Take-along tablets ease student veterinarian learning curve

Access to videos and photos via tablet technology seems to be easing the learning process for first-year DVM students at the University of Guelph’s Ontario Veterinary College (OVC).

Videos have long been a part OVC Biomedical Sciences professor Jeff Thomason’s approach to teaching the first year veterinary anatomy course. They’ve been invaluable to illustrate body structures and dissection techniques, but also limited to the introductory portion of each class. 

Students would watch the video, then refer to the lab textbook during dissections, assisted by Thomason, grad student teaching assistants and lab technicians, Roman Poterski and David Robinson.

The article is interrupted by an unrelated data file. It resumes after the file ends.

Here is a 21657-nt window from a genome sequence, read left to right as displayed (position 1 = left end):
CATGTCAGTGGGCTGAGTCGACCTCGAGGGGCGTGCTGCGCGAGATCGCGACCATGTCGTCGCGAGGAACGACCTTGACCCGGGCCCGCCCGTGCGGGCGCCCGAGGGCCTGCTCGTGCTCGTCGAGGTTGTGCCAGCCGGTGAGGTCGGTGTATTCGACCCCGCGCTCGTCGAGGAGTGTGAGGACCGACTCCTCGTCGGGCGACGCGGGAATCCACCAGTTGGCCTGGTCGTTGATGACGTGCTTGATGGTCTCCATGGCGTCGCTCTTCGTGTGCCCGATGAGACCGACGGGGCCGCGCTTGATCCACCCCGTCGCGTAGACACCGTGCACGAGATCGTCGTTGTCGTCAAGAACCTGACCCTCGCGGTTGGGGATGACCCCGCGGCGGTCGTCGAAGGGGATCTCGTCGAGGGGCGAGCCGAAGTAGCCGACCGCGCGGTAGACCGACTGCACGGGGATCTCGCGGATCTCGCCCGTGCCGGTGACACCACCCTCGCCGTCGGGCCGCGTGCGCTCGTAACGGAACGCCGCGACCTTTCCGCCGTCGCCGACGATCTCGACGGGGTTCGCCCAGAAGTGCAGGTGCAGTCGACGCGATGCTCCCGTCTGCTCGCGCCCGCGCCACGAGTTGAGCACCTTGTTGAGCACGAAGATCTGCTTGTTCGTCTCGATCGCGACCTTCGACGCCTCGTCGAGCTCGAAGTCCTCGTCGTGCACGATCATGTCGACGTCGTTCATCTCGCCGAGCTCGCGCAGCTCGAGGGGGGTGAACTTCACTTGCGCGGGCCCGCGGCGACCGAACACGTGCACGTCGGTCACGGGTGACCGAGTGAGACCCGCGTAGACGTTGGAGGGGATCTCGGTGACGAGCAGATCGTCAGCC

Thomason has been exploring options to further enhance video accessibility. “With tablet technology, it was obvious immediately there was good functionality with a low cost,” he says.

The new approach allows students to take the videos along on tablets as they work their way through each lab section.

Each tablet holds a set of videos for a given lab for a particular species, as well as photos of individual areas and diagrams for that day’s lesson. The videos guide students through each step, not only illustrating each structure, but also dissection techniques.

Students can work through the steps at their own pace, pausing the videos to review as often as they like and can also easily pop out of the video to look at still photos of particular areas.

Students also teach and coach each other and “that’s proven to be very effective,” adds Thomason.

Read the entire article on the OVC website.